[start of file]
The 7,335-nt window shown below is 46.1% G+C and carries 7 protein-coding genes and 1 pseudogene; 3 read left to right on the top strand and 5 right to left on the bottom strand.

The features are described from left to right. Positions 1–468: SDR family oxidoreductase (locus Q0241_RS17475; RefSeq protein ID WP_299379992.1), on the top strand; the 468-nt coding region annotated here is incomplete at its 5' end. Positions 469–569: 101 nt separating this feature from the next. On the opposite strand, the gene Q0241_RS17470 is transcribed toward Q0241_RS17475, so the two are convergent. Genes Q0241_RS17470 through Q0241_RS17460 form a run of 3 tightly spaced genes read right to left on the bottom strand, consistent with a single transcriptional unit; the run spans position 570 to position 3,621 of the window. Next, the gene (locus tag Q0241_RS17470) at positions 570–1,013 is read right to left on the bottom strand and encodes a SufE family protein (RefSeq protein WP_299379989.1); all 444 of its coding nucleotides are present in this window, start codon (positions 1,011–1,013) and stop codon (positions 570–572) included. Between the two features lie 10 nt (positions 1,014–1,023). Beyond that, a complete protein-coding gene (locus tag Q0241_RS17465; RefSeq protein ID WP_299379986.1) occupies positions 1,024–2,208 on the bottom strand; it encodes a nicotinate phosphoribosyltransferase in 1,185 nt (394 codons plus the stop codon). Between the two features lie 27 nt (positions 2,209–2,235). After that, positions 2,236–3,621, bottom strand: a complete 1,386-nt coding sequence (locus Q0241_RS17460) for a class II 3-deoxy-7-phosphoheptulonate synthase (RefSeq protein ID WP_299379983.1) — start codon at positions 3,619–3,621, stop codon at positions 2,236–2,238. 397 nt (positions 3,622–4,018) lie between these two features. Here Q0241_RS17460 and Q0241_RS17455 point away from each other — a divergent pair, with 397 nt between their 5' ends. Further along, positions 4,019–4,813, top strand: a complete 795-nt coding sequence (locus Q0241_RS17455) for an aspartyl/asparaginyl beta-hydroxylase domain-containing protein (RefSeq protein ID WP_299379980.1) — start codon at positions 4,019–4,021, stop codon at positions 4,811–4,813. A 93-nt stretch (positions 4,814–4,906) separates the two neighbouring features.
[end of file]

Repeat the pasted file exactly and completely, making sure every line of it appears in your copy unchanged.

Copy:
The 7,335-nt window shown below is 46.1% G+C and carries 7 protein-coding genes and 1 pseudogene; 3 read left to right on the top strand and 5 right to left on the bottom strand.

The features are described from left to right. Positions 1–468: SDR family oxidoreductase (locus Q0241_RS17475; RefSeq protein ID WP_299379992.1), on the top strand; the 468-nt coding region annotated here is incomplete at its 5' end. Positions 469–569: 101 nt separating this feature from the next. On the opposite strand, the gene Q0241_RS17470 is transcribed toward Q0241_RS17475, so the two are convergent. Genes Q0241_RS17470 through Q0241_RS17460 form a run of 3 tightly spaced genes read right to left on the bottom strand, consistent with a single transcriptional unit; the run spans position 570 to position 3,621 of the window. Next, the gene (locus tag Q0241_RS17470) at positions 570–1,013 is read right to left on the bottom strand and encodes a SufE family protein (RefSeq protein WP_299379989.1); all 444 of its coding nucleotides are present in this window, start codon (positions 1,011–1,013) and stop codon (positions 570–572) included. Between the two features lie 10 nt (positions 1,014–1,023). Beyond that, a complete protein-coding gene (locus tag Q0241_RS17465; RefSeq protein ID WP_299379986.1) occupies positions 1,024–2,208 on the bottom strand; it encodes a nicotinate phosphoribosyltransferase in 1,185 nt (394 codons plus the stop codon). Between the two features lie 27 nt (positions 2,209–2,235). After that, positions 2,236–3,621, bottom strand: a complete 1,386-nt coding sequence (locus Q0241_RS17460) for a class II 3-deoxy-7-phosphoheptulonate synthase (RefSeq protein ID WP_299379983.1) — start codon at positions 3,619–3,621, stop codon at positions 2,236–2,238. 397 nt (positions 3,622–4,018) lie between these two features. Here Q0241_RS17460 and Q0241_RS17455 point away from each other — a divergent pair, with 397 nt between their 5' ends. Further along, positions 4,019–4,813, top strand: a complete 795-nt coding sequence (locus Q0241_RS17455) for an aspartyl/asparaginyl beta-hydroxylase domain-containing protein (RefSeq protein ID WP_299379980.1) — start codon at positions 4,019–4,021, stop codon at positions 4,811–4,813. A 93-nt stretch (positions 4,814–4,906) separates the two neighbouring features.